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Myanmar: human rights situation serious

Myanmar: Respect human rights during the National Convention

The human rights situation in Myanmar remains serious, a new report published by Amnesty International today reveals. There are an estimated 1300 -- 1400 political prisoners, many of them prisoners of conscience; and political arrests continue in the run-up to the National Convention.

"Arbitrary arrests; torture and ill-treatment during incommunicado detention; unfair trials; and laws which greatly curtail the rights to freedom of expression and assembly are major obstacles to any improvement in Myanmar's human rights record," Amnesty International said.

Last year for the first time in its history Amnesty International was allowed to visit the country, most recently in December. Myanmar: The administration of justice -- grave and abiding concerns reflects information gathered from meetings with government officials, interviews with political prisoners and discussions with members of Myanmar civil society.

Ahead of the National Convention, due to be held this year, Amnesty International continues to call for all prisoners of conscience to be released and for State Peace and Development Council (SPDC, Myanmar's military government) to ensure that human rights are protected both during the National Convention and in the new Constitution.

"In particular the SPDC must ensure that the rights to freedom of speech and association are guaranteed during the Convention and that no one is arrested for exercising those rights. Similarly it is vital that human rights safeguards be incorporated in the draft constitution."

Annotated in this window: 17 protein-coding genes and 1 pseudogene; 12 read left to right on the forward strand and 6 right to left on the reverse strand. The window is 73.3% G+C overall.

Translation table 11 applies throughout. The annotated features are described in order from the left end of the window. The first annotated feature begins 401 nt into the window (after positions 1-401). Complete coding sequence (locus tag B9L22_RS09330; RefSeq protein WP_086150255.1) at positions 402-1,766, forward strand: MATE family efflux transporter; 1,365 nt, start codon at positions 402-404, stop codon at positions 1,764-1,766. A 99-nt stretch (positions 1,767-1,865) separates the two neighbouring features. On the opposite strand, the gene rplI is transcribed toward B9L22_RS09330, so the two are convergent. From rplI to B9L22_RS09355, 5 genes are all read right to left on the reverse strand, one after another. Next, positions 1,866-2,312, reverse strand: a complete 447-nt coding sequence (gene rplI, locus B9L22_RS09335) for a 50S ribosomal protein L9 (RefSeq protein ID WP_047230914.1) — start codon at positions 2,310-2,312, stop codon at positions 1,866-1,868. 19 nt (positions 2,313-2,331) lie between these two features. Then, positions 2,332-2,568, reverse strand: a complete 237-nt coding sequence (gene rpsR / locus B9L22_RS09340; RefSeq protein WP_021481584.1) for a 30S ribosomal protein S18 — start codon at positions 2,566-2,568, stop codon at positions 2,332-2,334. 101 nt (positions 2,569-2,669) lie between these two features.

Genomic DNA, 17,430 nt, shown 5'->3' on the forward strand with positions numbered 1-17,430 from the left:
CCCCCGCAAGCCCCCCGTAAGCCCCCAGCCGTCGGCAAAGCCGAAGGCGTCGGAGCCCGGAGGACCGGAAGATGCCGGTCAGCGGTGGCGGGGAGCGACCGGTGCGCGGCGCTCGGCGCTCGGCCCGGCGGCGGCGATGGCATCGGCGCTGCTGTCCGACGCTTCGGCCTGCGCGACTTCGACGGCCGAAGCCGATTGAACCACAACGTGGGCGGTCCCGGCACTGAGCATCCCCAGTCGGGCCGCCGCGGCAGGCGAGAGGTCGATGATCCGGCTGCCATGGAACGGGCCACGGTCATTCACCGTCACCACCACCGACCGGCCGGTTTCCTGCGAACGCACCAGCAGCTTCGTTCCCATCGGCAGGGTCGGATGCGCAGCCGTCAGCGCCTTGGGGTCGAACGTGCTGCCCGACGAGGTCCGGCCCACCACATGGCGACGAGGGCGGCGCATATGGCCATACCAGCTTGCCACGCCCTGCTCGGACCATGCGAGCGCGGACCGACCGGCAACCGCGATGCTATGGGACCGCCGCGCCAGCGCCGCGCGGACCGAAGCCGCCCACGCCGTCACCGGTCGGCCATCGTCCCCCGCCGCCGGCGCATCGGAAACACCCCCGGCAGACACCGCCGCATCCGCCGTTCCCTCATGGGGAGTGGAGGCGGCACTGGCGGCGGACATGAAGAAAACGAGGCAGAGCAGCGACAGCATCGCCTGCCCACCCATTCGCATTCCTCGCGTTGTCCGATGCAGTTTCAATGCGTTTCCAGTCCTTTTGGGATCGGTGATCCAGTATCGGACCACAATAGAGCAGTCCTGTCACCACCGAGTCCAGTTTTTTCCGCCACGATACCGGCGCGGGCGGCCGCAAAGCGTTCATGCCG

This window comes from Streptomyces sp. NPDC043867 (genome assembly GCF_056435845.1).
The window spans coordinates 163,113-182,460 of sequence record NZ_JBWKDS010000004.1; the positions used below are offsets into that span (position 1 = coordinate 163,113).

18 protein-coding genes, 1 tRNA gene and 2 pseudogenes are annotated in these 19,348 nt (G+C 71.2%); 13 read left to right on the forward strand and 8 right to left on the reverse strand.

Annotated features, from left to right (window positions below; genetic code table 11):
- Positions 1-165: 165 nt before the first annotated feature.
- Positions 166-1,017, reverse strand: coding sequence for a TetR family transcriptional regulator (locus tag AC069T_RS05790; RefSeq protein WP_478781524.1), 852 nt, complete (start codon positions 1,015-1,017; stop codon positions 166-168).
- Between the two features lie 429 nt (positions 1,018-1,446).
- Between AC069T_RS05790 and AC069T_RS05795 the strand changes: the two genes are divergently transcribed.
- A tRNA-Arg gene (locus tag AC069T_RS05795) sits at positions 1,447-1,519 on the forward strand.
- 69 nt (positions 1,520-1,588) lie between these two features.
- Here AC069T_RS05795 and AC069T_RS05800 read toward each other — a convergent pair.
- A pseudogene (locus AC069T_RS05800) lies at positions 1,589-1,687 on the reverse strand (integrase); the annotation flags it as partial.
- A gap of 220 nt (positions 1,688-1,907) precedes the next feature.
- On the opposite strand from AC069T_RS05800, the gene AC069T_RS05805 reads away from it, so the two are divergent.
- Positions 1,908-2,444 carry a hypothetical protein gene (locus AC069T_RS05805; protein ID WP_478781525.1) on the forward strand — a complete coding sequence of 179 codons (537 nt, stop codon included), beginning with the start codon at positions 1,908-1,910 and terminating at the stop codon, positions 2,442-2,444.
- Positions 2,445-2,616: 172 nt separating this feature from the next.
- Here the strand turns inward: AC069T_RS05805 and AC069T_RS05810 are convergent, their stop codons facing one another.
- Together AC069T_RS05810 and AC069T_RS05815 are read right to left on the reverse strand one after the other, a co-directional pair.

Many legitimate participants in a constitution-drafting process are imprisoned or held under de facto house arrest. These include members of parliament-elect from several political parties; young political leaders; and other prominent members of civil society.

Arrests, surveillance, and intimidation of members of opposition political parties continue in the lead-up to the National Convention. Members and leaders of these parties have been followed, interrogated, and intimidated for attempting to engage in legitimate and peaceful political activities. Some have been arrested for their non-violent protests, for example, calling for all political prisoners to be released.

"Such developments do not foster an environment in which participants in the National Convention feel able to take part in a free and open manner. Legitimate participants still in prison must be released and political arrests must stop immediately," Amnesty International said.

At the time of the last National Convention process from 1993 -- 1996, some delegates were sentenced to long terms of imprisonment for expressing criticism about the process. The Convention is now being reconvened by the SPDC as part of a seven step "roadmap" to political transition.

The new report also expresses extensive and ongoing concerns about the arrest and pre-trial detention process for political detainees. These include arbitrary arrest by Military Intelligence (MI) personnel; prolonged interrogation accompanied by torture and ill-treatment; incommunicado pre-trial detention, including denial of access to lawyers, families, and adequate medical care; and the inability of the accused to challenge the legality of their detention. Political trials are often summary and fall far short of international standards, where detainees are routinely denied the right to legal counsel, the right to be presumed innocent, and the right to cross-examine witnesses,

"Torture and ill-treatment of political detainees continue to occur in Myanmar. It is vital that the SPDC ensure that the police force and Military Intelligence personnel do not hold political detainees in prolonged incommunicado detention, a practice which facilitates torture.

"To demonstrate their commitment to all all-inclusive, transparent National Convention Process, the SPDC must release all prisoners of conscience immediately and unconditionally. Selective release of a few individuals will not dispel an atmosphere of fear and repression that could undermine the process. Reform of the criminal justice system including reform of legislation which has long been used to stifle political dissent should also be given priority with the transition process," Amnesty International concluded.

View the full report, Myanmar: The Administration Of Justice - Grave And Abiding Concerns:

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